Statistical analysis

Statistical analysis of data was done using GraphPad Prism version 5.00 (San Diego, California, USA). Demographic characteristics of the study subjects were evaluated by descriptive statistics. Kolmogorov-Smirnov test was employed to assess the normality of continuous data (data related to variables such as age of onset of disease, duration of disease symptoms, T-cell counts). Depending on the data, parametric data were defined by mean ± standard deviation, and non-parametric data were defined by median and inter-quartile range (IQR). Mann-Whitney U-test was used to estimate the differences in PBMCs with T-helper and Treg cells between the groups. Pearson or Spearman correlation, as appropriate, was used to study the association of the cell counts with the disease activity in vitiligo patients.


The demographic characteristics of participants are given in Table 1. No significant difference in the mean age, body mass index (BMI) between the patients and controls was observed. Mean duration of the disease was 53.95 ±82.84 months, mean age of onset of disease was 35.46 ±15.63 years and mean VIDA score was 2.13 ±1.33.
Figures 1 A–D shows the analysis of PBMC cells for the T cell subsets. Based on flow cytometry analysis results (Figures 2 A–D), we noted a substantial increase in the proportion of Th1 cells with CD4+IFN-+ with median (IQR) of 10.16 (7.39–12.36) in patients as compared to healthy controls 5.23 (3.69–8.12) (p < 0.0001). We observed an increased percentage of Th17 cells positive for CD4+IL-17A+ with median (IQR) 36.41 (25.50–91.45) in patients as compared to controls 34.58 (15.16–62.73) (p = 0.01).
No significant difference was observed in Th2 cells with CD4+IL-4+ between patients and controls (median (IQR) 25.20 (14.62–51.07) vs. 23.12 (15.39–30.85)) respectively (p = 0.06). In case of Treg cells, percentage of cells with stain positive for CD4+FoxP3+ were not significantly different among patients and controls 8.65 (6.83–9.40) and 8.13 (6.29–9.43), respectively, (p = 0.70). Disease activity (VIDA) was not correlated with the percentages of cells (p > 0.05). When doing the subgroup analyses of patients, there was no significant difference in the percentage of Th1, Th2, Th17, Treg cells in active and stable vitiligo patients (p > 0.05).


Non-segmental vitiligo is an autoimmune depigmentation disorder involving the skin. Cytokines and T cells play a key role in the disease pathogenesis. Very few studies have investigated the relative immunophenotype of T helper cells and Treg cells in NSV. We observed an immune dysregulation with an increase in the percentage of pro-inflammatory Th1 cells with CD4+IFN-+ and Th17 cells with CD4+IL-17A+, whilst we did not find any alteration in the anti-inflammatory T cell subsets like Th2 cells with CD4+IL-4+, and Treg cells with CD4+FoxP3+ in NSV, as compared to controls.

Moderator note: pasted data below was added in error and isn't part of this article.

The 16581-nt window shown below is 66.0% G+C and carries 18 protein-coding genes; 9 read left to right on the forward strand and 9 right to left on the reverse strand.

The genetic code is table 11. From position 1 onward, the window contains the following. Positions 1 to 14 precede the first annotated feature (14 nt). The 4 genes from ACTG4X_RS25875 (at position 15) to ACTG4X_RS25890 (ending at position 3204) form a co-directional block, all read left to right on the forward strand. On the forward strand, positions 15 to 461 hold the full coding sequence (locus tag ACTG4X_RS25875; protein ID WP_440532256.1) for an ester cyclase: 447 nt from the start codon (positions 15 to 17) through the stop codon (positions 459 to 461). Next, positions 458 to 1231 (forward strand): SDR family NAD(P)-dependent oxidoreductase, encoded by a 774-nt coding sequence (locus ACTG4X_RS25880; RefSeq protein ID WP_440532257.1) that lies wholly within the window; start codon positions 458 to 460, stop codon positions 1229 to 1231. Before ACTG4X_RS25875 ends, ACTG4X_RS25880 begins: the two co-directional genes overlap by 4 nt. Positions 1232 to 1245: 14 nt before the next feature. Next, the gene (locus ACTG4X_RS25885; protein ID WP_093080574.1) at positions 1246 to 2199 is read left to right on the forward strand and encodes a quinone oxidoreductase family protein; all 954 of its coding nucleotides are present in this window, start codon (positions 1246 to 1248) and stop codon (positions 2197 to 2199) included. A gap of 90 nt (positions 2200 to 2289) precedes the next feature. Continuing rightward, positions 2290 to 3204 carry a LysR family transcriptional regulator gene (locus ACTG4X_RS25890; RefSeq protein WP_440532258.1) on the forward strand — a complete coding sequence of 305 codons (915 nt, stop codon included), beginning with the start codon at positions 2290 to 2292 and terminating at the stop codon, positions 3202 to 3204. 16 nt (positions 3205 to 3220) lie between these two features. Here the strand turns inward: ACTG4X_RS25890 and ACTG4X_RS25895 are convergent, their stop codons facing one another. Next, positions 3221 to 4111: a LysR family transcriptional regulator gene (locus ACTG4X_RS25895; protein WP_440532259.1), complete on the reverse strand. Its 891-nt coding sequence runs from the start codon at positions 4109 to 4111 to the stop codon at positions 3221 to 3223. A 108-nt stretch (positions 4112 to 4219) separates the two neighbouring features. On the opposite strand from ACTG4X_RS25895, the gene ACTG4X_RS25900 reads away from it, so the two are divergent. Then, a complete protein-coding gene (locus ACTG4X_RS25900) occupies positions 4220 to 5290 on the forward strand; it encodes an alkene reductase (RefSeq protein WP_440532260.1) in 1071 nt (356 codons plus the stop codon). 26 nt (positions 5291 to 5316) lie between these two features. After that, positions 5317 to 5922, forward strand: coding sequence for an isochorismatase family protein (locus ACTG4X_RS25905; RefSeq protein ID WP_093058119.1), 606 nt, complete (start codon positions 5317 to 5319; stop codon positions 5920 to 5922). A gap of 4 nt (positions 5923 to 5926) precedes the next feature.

Yang et al. [8] had reported a surge in relative percentage of PBMC cells with CD4+IFN-+ in lesional vitiligo skin. They postulated that CD8+ cells could be a source of increased IFN- and cause melanocyte destruction in the lesional skin. Our results with an increased percentage of peripheral Th1 cells with CD4+IFN-+ are in agreement with their results. Contrary to our results, a previous study by Zhou et al. has demonstrated that there was no alteration in CD4+IFN-+ cells between patients and controls (p > 0.05) [32].
In the previous reports, elevated IL-17 has been reported to correlate with the extent of depigmentation [22, 33]. Wang et al. have reported that Th17 cells are abundant in the leading edge of vitiligo skin biopsies [34] and further confirmed the association of Th17 cells with vitiligo pathogenesis. Our finding of the increased percentage of peripheral Th17 cells with CD4+IL-17A+ is concordant with their findings. The melanocyte function deteriorates with the imbalance in the cytokine network locally and that circulating IL-17 acts in the skin by triggering the production of cytokines from dermal fibroblasts and keratinocytes [21]. This could probably explain the elevation of Th17 cell subtype in circulation in NSV in the present research.
Increased levels of IL-4 have been reported in previous studies [35, 36]. Our findings show that there was no difference in the Th2 cells with CD4+IL4+ cells between patients and controls. Similar findings obtained by Zhen et al. with no change in Th2 cells with CD4+IL-4+ in patients and controls clarified that the elevation of Th1 and Th17 cell subtypes could probably be due to interplay between the T cell subsets, showing the Th1 and Th17 dominance over the Th2 cells in NSV. They had reported elevated Th1/Th17 cells in peripheral circulation of vitiligo and they had confirmed the mRNA expression of corresponding transcription factors [27] and our results are in line with these results reported by Zhen et al.
In several other autoimmune diseases like psoriasis and SLE, imbalance in Treg cells with Foxp3+ contributes to exhibit their pathogenesis [37]. We found no significant change in peripheral Treg cells positive for CD4+Foxp3+. Zhou et al. reported that there was no alteration in the percentage of Treg cells in PBMCs between NSV patients and healthy controls with comparable CD4+Foxp3+ Treg cells (patients, 5.68 ±2.87% vs. controls, 5.87 ±3.97%; p > 0.05) [32], which is in concordance with our findings. A decrease in expression of Foxp3 in lesional skin compared to normal skin of vitiligo patients had been reported by Ben Ahmed et al. [25]. Klarquist et al. demonstrated that the percentage of CD127lowCD4+CD25+FOXP3+ among peripheral lymphocytes was similar in vitiligo patients and healthy controls [24]. They suggested that Treg cells abstain from migrating to the skin in vitiligo patients because of a decreased expression of skin homing receptors. Zhen et al. had noted no significant difference between cells of Tregs with CD4+ Foxp3+ in active vitiligo, which is similar to our findings which revealed a comparable percentage of peripheral Tregs between patients and controls. In conclusion, we found immune dysregulation in peripheral circulation of patients with NSV, associated with preponderance of Th1 and Th17 subsets.
However, our study had a few limitations. A larger sample size and a replication cohort would have validated our preliminary results further. Expression studies of the T-helper/Treg cytokine genes and their genotype-phenotype correlation would have provided a deeper understanding of the vitiligo pathogenesis.


Intramural funding for this research work from JIPMER, Puducherry is gratefully acknowledged.

Conflict of interest

The authors declare no conflict of interest.